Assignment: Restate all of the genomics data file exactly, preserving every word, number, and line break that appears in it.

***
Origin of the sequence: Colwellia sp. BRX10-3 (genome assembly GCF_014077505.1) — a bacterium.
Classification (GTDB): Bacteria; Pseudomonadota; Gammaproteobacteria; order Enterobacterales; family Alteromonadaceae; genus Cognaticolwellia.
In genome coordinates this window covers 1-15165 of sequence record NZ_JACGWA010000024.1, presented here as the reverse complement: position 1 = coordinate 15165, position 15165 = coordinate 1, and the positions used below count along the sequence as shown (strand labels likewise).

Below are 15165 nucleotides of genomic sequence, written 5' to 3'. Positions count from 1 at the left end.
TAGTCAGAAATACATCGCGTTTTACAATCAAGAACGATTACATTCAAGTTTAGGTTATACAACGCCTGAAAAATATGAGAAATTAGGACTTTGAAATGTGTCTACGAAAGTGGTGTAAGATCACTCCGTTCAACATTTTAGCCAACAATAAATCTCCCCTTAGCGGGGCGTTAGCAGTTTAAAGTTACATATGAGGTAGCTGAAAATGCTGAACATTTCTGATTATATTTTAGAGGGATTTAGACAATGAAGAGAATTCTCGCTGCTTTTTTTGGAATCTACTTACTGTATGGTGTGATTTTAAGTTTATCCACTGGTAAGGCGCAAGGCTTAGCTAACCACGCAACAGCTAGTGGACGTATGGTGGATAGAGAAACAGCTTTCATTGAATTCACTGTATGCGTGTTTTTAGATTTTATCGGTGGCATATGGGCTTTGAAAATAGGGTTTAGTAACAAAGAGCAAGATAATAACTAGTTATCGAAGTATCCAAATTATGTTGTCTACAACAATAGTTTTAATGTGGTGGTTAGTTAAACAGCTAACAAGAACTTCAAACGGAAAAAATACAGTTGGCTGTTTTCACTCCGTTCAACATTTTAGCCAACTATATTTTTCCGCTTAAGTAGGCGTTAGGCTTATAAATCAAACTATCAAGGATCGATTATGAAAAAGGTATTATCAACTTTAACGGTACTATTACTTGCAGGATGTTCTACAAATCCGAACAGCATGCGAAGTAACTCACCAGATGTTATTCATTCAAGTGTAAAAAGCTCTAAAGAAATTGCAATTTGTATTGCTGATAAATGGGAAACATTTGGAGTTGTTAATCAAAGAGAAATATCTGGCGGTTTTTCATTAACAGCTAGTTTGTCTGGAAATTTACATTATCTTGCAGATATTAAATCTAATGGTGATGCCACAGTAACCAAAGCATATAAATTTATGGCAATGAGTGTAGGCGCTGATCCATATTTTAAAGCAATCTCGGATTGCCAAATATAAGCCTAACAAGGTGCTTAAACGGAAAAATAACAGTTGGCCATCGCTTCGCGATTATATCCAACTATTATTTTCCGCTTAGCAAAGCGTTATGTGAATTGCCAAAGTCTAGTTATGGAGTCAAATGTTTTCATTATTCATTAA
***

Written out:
Origin of the sequence: Colwellia sp. BRX10-3 (genome assembly GCF_014077505.1) — a bacterium.
Classification (GTDB): Bacteria; Pseudomonadota; Gammaproteobacteria; order Enterobacterales; family Alteromonadaceae; genus Cognaticolwellia.
In genome coordinates this window covers 1-15165 of sequence record NZ_JACGWA010000024.1, presented here as the reverse complement: position 1 = coordinate 15165, position 15165 = coordinate 1, and the positions used below count along the sequence as shown (strand labels likewise).

Below are 15165 nucleotides of genomic sequence, written 5' to 3'. Positions count from 1 at the left end.
TAGTCAGAAATACATCGCGTTTTACAATCAAGAACGATTACATTCAAGTTTAGGTTATACAACGCCTGAAAAATATGAGAAATTAGGACTTTGAAATGTGTCTACGAAAGTGGTGTAAGATCACTCCGTTCAACATTTTAGCCAACAATAAATCTCCCCTTAGCGGGGCGTTAGCAGTTTAAAGTTACATATGAGGTAGCTGAAAATGCTGAACATTTCTGATTATATTTTAGAGGGATTTAGACAATGAAGAGAATTCTCGCTGCTTTTTTTGGAATCTACTTACTGTATGGTGTGATTTTAAGTTTATCCACTGGTAAGGCGCAAGGCTTAGCTAACCACGCAACAGCTAGTGGACGTATGGTGGATAGAGAAACAGCTTTCATTGAATTCACTGTATGCGTGTTTTTAGATTTTATCGGTGGCATATGGGCTTTGAAAATAGGGTTTAGTAACAAAGAGCAAGATAATAACTAGTTATCGAAGTATCCAAATTATGTTGTCTACAACAATAGTTTTAATGTGGTGGTTAGTTAAACAGCTAACAAGAACTTCAAACGGAAAAAATACAGTTGGCTGTTTTCACTCCGTTCAACATTTTAGCCAACTATATTTTTCCGCTTAAGTAGGCGTTAGGCTTATAAATCAAACTATCAAGGATCGATTATGAAAAAGGTATTATCAACTTTAACGGTACTATTACTTGCAGGATGTTCTACAAATCCGAACAGCATGCGAAGTAACTCACCAGATGTTATTCATTCAAGTGTAAAAAGCTCTAAAGAAATTGCAATTTGTATTGCTGATAAATGGGAAACATTTGGAGTTGTTAATCAAAGAGAAATATCTGGCGGTTTTTCATTAACAGCTAGTTTGTCTGGAAATTTACATTATCTTGCAGATATTAAATCTAATGGTGATGCCACAGTAACCAAAGCATATAAATTTATGGCAATGAGTGTAGGCGCTGATCCATATTTTAAAGCAATCTCGGATTGCCAAATATAAGCCTAACAAGGTGCTTAAACGGAAAAATAACAGTTGGCCATCGCTTCGCGATTATATCCAACTATTATTTTCCGCTTAGCAAAGCGTTATGTGAATTGCCAAAGTCTAGTTATGGAGTCAAATGTTTTCATTATTCATTAA